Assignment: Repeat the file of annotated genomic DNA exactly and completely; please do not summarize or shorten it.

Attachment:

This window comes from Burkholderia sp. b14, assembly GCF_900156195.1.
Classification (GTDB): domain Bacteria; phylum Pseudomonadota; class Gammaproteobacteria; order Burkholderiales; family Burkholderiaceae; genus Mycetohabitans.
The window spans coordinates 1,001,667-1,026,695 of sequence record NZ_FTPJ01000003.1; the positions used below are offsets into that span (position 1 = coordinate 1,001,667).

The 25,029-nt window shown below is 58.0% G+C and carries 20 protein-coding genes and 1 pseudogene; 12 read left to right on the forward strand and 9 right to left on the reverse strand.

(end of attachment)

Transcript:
This window comes from Burkholderia sp. b14, assembly GCF_900156195.1.
Classification (GTDB): domain Bacteria; phylum Pseudomonadota; class Gammaproteobacteria; order Burkholderiales; family Burkholderiaceae; genus Mycetohabitans.
The window spans coordinates 1,001,667-1,026,695 of sequence record NZ_FTPJ01000003.1; the positions used below are offsets into that span (position 1 = coordinate 1,001,667).

The 25,029-nt window shown below is 58.0% G+C and carries 20 protein-coding genes and 1 pseudogene; 12 read left to right on the forward strand and 9 right to left on the reverse strand.